June 08, 2020
OTO Episode 48: 30 Ways in 30 Days - Grow Your Consulting Portfolio Part 2
OTO Episode 48: 30 Ways in 30 Days - Grow Your Consulting Portfolio Part 2
My 30 ways in 30 days series will provide an extensive list of 30 different consulting opportunities any new student, associate or owner can learn, frame out and implement in 30 days. Today's podcast continues our dive into these 30 consulting topics. Just like last week, today's dive will also drill down on three of my favorite consulting opportunities. Remember, these are areas I feel have great potential to develop into key consulting areas in the future, are easy for new vets to uptake or are currently under-served. This week we will cover consulting areas 11-20: 11) BCS/LS 12) Vaccination Audits* 13) Calf Care 14) Sire Selection 15) Heifer Inventory Audits* 16) Culling Audit 17) Culturing 18) Economics* 19) Ruminant Nutrition 20) Calf Nutrition *One of my Big 3 favorite consulting opportunities! Enjoy the episode OTO'ers!
21:45
June 04, 2020
The Cutting Edge - Article 21 - Optimizing weaning through rumen fluid inoculation
The Cutting Edge - Article 21 - Optimizing weaning through rumen fluid inoculation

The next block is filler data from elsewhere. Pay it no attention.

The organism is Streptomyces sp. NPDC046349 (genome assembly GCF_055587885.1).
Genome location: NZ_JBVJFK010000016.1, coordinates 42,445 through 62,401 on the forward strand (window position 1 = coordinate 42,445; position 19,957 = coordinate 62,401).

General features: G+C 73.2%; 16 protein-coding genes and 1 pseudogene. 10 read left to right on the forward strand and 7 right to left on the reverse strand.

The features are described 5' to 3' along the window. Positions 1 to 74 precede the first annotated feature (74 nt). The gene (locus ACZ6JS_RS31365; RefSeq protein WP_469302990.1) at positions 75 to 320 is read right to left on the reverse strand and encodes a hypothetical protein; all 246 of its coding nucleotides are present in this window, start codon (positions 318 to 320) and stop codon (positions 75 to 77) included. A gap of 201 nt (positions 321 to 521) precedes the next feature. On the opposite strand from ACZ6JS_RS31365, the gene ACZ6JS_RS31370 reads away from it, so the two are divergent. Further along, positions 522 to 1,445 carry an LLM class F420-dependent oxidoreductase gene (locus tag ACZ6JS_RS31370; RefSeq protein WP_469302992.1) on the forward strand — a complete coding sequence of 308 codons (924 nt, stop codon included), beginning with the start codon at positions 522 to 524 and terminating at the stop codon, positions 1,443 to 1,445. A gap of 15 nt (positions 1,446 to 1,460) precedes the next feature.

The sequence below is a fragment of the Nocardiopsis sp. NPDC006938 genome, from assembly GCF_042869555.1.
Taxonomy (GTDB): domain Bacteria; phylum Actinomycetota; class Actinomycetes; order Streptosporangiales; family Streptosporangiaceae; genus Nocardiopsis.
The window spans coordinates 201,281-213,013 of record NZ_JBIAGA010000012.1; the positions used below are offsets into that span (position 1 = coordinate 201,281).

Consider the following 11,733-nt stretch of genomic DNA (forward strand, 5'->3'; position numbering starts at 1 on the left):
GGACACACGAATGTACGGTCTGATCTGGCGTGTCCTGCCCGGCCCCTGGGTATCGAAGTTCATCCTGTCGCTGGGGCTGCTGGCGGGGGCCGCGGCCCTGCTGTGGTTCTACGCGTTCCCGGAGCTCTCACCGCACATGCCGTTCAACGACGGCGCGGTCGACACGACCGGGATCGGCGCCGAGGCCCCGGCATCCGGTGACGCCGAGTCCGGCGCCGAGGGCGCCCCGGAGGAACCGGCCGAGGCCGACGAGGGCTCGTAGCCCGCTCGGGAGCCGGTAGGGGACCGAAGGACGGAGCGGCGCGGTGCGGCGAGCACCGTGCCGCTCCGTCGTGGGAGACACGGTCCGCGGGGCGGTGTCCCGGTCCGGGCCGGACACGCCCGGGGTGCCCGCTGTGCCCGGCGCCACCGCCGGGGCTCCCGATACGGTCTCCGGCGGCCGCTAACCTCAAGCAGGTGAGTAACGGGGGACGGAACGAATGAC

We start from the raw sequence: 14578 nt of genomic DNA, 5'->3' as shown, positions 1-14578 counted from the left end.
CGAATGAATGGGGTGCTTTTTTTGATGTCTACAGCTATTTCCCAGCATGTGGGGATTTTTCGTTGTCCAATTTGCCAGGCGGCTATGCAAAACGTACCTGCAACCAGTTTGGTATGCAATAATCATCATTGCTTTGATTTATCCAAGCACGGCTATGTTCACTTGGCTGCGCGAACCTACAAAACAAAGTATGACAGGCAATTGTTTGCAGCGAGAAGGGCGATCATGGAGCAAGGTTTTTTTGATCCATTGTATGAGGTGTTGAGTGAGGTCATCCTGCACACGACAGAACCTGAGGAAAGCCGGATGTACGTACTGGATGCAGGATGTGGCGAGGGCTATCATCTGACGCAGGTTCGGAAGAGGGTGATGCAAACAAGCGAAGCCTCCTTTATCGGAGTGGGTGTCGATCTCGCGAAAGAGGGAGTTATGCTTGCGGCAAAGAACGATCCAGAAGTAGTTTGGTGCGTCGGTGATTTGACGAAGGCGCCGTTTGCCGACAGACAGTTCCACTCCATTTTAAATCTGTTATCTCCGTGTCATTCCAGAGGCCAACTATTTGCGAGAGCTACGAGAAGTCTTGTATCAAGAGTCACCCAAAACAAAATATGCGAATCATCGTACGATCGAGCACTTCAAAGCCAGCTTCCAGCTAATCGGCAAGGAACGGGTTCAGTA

Inoculation with rumen fluid in early life as a strategy to optimize the weaning process in intensive dairy goat systems Find the Big 3 Infographic at otovets.com/cuttingedge Find the full article at https://www.journalofdairyscience.org/article/S0022-0302(20)30261-7/fulltext Find the IASTATE wet and growing cost pdf at https://www.extension.iastate.edu/dairyteam/files/page/files/Wetcalfanalysisfactsheet-Final.pdf Big Take Away #1:  Inoculation of rumen microbiota from both concentrate and forage diets improved rumen development better than cell free rumen contents or the control group. This was accomplished by populating the rumen and creating more VFA biproducts. The authors attributed must of this development to protozoal populations that can only be established from adult cattle exposure. Big Take Away #2:  Even though inoculated kids were driven to intake more forage and concentrates they did not take in more DM than cell free or control animals. Instead, control and cell free kids drank more milk than their inoculated peers. This resulted in similar DMI and feed efficiencies between all four treatment groups. Big Take Away #3: Inoculated kids displayed increased forage intakes in weeks 9 to 11 of the study post weaning while control and cell free groups saw increased, but not statistically significant, elevations of concentrate intake. This suggests that such inoculation could be used to facilitate the second transition in modern ruminants Ultimate Message: While not an outright dairy or beef model this ruminant experiment has interesting implications for the improvement of the neonatal transition from “monogastic” to true “ruminant” function. Potentially reducing weaning ADG losses, saving money on wet diet rations and avoiding post-weaning compensatory loss on high milk rations. Inoculation with rumen fluid in early life as a strategy to optimize the weaning process in intensive dairy goat systems Published by A. Belanche, J.M. Palma-Hidalgo, I. Nejjam, E. Jiménez, A.I. Martín-García, D.R. Yáñez-Ruiz Location: Granada, Spain Objective: The objective of this study was to optimize the artificial rearing systems of goat kids by implementing new nutritional strategies in early life. It was hypothesized that the inoculation of young goat kids with different types of rumen fluid from adult animals could modify or accelerate the rumen microbial colonization pattern toward a desirable anaerobic fermentation during the preweaning period, facilitate the transition to solid diet postweaning, and increase productivity or decrease feeding costs.